54. Taqueria Vallarta, San Francisco: Al Pastor

53. Tacos Morelos, New York City: Chorizo

52. El Vez, Philadelphia: Grilled Shrimp Tacos al Carbon

51. La Ranchera, Abilene, Texas: Lengua

50. Downtown Bakery, New York City: Chicken Mole

49. La Lagartija Taqueria, Chicago: Shrimp

48. La Nueva Fresh & Hot Tortilleria, Dallas: Guisado Verde

47. Taco Boy, Charleston, S.C.: Carnitas Norteno

46. Papalote Taco House, Austin, Texas: Cecina Taco

45. Guisados, Los Angeles: Cochinita Pibil

44. Laredo Taqueria, Houston: Pork in Red Sauce

43. Mariscos El Pulpo, San Diego: Pulpo Ajillo

42. Empellón Taqueria, New York City: Beer-Braised Pork Tongue

41. El Rey Del Taco, Atlanta: Cabeza

40. Seviche, Louisville, Ky.: Mahi Mahi

39. El Charrito, Riverside, Conn.: Carnitas Taco

38. Ines Bakery, Brooklyn, N.Y.: Tinga

37. Tacolicious, San Francisco: Bistec Adobado

36. Joe's Bakery, Austin, Texas: Carne Guisada Taco

35. New York Bakery, New York City: Fish

34. Taco Taco Café, San Antonio: Puffy Taco with Picadillo

33. Pinche Taquería, Denver, Co.: Pork Belly “‘Agridulce

32. Bob's Taco Station, Rosenberg, Texas: Barbacoa Taco

31. Supermercado Chicago, Atlanta: Carne Asada Taco

30. Frontera GrilFrontera Grill, Chicago: Arabes

29. Tehuitzingo, New York City: Suadero

28. El Parasol, Santa Fe, N.M.: Shredded Beef Taco

27. Big Star, Chicago: Spit-Roasted Pork

26. Hugo's Tacos, Los Angeles: Carnitas

25. Dora's Deli, Walla Walla, Wash.: Vegetable Taco

24. Ray's Drive Inn, San Antonio: Carne Guisada Puffy Taco

23. Mary and Tito's Café, Albuquerque, N.M.: Carne Adovada Taco

22. La Condesa, Austin, Texas: Arábicos Taco

21. Matt's Famous El Rancho, Austin, Texas: Al Carbón Taco

20. Los Tacos No. 1, New York City: Adobada

19. ABC Cocina, New York City: Short Rib

18. Tacomiendo, Los Angeles: Potato Taco

17. Chico's, El Paso, Texas: Chico's Taco

16. Kogi, Los Angeles: Korean Short-Rib

15. Henry's Puffy Tacos, San Antonio: Puffy Taco

14. Tortilleria Nixtamal, Queens, N.Y.: Carnitas Taco

13. Mi Tierra, San Antonio: Carnitas Michoacan

12. La Super-Rica, Santa Barbara, Calif.: Tri-Tip

11. Tacos la Vaquita, Durham, N.C.: Barbacoa

10. Mexicali Taco & Co., Los Angeles: Chorizo

9. Birrieria Zaragoza, Chicago: Birria Tatemada Taco

8. Tito's Tacos, Culver City, Calif.: Tito's Taco with Cheese

7. Mariscos German, San Diego: Fish

6. El Real Tex-Mex Café, Houston: Chicken Puffy Taco

5. Torchy’s Tacos, Various Texas Locations: Trailer Park Taco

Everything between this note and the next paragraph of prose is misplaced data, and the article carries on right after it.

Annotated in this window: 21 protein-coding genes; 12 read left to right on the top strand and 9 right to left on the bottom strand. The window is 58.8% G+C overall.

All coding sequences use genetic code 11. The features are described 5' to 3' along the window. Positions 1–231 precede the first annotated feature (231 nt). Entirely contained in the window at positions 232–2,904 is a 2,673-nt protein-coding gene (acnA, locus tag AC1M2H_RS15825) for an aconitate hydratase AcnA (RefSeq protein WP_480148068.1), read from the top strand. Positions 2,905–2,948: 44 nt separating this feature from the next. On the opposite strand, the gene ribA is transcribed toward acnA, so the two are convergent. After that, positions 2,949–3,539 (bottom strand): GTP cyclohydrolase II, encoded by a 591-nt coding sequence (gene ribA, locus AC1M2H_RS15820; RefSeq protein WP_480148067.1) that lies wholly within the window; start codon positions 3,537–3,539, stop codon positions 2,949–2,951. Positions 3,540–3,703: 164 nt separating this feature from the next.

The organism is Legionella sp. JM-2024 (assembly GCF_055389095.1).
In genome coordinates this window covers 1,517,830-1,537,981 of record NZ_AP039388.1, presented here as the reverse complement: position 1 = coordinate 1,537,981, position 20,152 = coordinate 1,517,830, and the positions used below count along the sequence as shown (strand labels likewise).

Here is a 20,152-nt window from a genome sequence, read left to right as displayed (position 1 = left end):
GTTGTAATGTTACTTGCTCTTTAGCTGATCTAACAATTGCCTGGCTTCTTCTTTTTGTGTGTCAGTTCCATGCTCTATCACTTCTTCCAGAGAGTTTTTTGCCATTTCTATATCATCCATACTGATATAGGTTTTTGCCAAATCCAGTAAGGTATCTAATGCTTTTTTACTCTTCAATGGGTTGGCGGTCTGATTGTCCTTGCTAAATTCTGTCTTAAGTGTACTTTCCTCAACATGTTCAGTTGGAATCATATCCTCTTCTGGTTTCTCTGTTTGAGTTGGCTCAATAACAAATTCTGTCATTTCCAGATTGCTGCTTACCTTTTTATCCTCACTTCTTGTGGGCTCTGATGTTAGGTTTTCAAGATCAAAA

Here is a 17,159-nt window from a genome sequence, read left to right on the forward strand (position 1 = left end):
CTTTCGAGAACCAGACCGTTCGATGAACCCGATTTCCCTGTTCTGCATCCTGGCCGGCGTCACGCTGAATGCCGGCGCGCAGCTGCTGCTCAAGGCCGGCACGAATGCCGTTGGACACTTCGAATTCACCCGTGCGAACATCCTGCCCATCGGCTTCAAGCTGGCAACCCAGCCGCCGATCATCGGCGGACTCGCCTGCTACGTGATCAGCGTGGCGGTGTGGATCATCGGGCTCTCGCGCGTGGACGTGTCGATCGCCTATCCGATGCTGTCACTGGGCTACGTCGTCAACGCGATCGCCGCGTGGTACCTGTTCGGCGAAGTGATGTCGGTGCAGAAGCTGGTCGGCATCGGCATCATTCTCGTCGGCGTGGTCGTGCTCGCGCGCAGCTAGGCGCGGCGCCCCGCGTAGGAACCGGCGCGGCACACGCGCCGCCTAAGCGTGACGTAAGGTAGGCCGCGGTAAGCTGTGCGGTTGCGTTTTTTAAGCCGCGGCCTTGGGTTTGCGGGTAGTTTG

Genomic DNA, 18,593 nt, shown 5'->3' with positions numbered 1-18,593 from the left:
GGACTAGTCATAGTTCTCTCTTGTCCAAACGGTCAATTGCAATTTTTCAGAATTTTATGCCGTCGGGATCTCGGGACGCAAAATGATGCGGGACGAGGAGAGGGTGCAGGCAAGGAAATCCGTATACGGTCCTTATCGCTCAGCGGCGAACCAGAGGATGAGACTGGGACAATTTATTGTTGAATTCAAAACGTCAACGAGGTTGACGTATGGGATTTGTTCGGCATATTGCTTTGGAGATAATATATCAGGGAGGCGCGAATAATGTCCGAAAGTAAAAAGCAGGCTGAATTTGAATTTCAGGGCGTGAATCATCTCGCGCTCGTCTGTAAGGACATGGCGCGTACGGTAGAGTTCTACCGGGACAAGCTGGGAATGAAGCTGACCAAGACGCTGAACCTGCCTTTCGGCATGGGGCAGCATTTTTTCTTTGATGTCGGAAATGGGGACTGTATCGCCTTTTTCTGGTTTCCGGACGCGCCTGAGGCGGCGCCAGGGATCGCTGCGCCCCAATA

4. The Shed, Santa Fe, N.M.: Chicken with Green Chile

3. La Paz, Maxwell Street Market, Chicago: "Quesadilla"

2. La Taquería, San Francisco: Carnitas

1. Tacodeli, Austin: El Conquistador


America’s 75 Best Tacos for 2015 - Recipes

It is important to remember that though tacos are of Mexican origin, there is not an archetypal kind of Mexican taco. Mexican people incorporate the recipes and cooking styles of indigenous and European people into their own. According to Tacopedia, an informative tome written by Déborah Holtz and Juan Carlos Mena, the taco is the focal point of Mexican cuisine. The taco, simply described as a tortilla wrapped around food, is known worldwide for its Mexican roots, and known in Mexico as part of the Mexican culture.

The phrase, “echarse un taco,” to grab a taco, has become so prevalent in Mexico that it is now synonymous with getting any kind of food. Many Mexican sayings incorporate tacos as well, including but not limited to, “Le echas mucha crema a tus tacos,” which means you add a lot of sour cream to your tacos, and describes someone who thinks very, possibly too, highly of himself or herself. Though this is certainly interesting, it is not the only way tacos have been integrated into Mexico’s general culture.

The process of nixtamal is also well-known in Mexico and used to create the tortilla- the soft outer shell of the taco that holds all the ingredients. Maize is boiled in diluted quicklime, and the kernels are left out over night. This allows the mixture of cornmeal and maize flour to become malleable and cohesive. This process dates back to 1,000 and 500 B.C. when the taco was “created” as an edible spoon. Due to its ability to hold a number of foods, Holtz and Mena note that there are many variations of the taco, and they are all ubiquitous in Mexico.